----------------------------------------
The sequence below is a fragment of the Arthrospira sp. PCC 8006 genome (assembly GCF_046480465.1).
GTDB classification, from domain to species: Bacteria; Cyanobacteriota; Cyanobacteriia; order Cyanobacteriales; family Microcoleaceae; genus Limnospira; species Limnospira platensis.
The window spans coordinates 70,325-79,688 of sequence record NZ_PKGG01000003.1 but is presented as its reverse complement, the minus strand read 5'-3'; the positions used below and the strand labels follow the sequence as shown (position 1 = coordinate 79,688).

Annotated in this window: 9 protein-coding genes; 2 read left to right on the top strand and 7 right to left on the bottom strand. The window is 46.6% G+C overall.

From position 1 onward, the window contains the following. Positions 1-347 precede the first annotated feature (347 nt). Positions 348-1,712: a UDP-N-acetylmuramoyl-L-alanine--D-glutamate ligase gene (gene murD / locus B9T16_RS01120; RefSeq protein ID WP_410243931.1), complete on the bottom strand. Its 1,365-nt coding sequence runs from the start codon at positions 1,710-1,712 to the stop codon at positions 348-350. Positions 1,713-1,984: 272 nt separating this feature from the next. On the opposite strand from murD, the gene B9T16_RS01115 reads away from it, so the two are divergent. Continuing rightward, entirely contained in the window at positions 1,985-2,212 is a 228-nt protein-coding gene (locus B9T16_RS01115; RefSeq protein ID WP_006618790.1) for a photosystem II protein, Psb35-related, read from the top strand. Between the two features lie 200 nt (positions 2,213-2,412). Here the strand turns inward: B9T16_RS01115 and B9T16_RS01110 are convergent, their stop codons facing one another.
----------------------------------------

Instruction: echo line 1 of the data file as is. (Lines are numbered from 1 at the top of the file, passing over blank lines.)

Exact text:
The sequence below is a fragment of the Arthrospira sp. PCC 8006 genome (assembly GCF_046480465.1).